On the expenditure side, the needs include pruning development projects, zero-based budgeting of the new federal post-18th Amendment ministries, a recruitments ban, freezing non-development expenditure and rationalisation of subsidies and grants.

The report also makes monetary policy recommendations, calling for the SBP to have a policy rate of 12 percent, adding that the widening gap between the interbank and market rates should be a policy concern. It proposes a trade policy that goes for import compression to reduce the trade deficit, though not on essential items like POL, edible oil or medicines.

Beyond 2013-14, the next fiscal year, once the major repayments to the IMF have been made and stabilisation achieved, then the country can embark on the path of revival of the economy. The report proposes the above measures as a stabilisation package, irrespective of whether the incoming government has recourse to the IMF or not, which should be a last resort.

The report also examines the main impediments to revival, with power loadshedding heading the list. It describes its removal as a prerequisite of revival. It estimates the cost of loadshedding as amounting to two percent of the GDP. An approach based on primary data yields a figure of Rs 1,228 billion cost during 2011-12. Thus, the loss of 1.5 percentage points in the GDP, means that the growth figure would have been 4.5 percent.

The report proposes that the Musharraf period strategy, of using up excess capacity, be applied at the initial stage. This would imply focusing on the supply-side, especially improving the availability of electricity and gas to industry. The second stage of revival in industry will imply an increase in private sector investment.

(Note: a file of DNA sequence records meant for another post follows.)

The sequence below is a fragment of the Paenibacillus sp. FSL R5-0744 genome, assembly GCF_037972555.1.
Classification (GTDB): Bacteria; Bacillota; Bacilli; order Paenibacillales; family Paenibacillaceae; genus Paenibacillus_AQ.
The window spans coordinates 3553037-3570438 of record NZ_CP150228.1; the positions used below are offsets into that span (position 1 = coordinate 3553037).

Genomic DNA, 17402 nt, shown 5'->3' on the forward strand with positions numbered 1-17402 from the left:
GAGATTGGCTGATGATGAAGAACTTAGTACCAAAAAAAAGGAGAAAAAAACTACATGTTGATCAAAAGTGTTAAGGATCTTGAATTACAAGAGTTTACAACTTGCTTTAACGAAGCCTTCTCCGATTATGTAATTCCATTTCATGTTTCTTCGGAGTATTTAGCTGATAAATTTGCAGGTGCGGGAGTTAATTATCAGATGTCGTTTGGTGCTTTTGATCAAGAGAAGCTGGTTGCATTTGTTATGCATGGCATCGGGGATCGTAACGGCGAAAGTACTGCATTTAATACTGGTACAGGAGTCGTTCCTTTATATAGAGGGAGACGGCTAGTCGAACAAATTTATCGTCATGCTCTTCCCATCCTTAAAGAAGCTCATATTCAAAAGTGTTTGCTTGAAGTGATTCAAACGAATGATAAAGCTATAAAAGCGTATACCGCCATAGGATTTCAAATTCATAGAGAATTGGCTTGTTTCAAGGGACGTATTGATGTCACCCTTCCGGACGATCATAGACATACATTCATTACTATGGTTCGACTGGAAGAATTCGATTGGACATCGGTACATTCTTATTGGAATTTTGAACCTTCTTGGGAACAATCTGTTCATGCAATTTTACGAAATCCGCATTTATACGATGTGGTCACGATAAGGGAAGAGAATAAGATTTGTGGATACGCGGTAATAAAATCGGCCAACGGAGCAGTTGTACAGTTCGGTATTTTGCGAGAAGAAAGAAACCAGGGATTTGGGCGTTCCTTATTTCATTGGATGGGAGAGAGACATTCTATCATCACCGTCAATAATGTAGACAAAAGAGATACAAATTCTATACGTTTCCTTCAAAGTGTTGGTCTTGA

However, important prongs of the industrial strategy would include energy for industry, the cluster approach, proactive role of the provinces, promotion of Foreign Direct Investment (FDI) and export-led growth, better management of state-run enterprises, bringing down costs of doing business and encouraging women entrepreneurs. Among the more specific recommendations are the use of LNG within the system, and moving to coal for power generation.

The report proposes a comprehensive long-term development strategy with the following key elements: revival of growth, governance, trade and foreign investment, a compact with the private sector, productivity growth and managing the energy crisis.

Given the presence of so many former Finance Ministers, three, and all economists, in the preparation of this report, it is, perhaps, only to be expected that it should comprise the best in economic orthodoxy and spring no surprises, and that it should demand of the government an exertion of political will that it has avoided so far.

The report thus represents an encapsulation of economic orthodoxy, and the new government need not look any further to find a fairly risk-free prescription on what it should do. Another thing commending the report, and particularly to the incoming government, is that it is homegrown, and does not seem to be looking over its shoulder at any foreign lending institution.

The writer is a veteran journalist and founding member as well as executive editor of The Nation.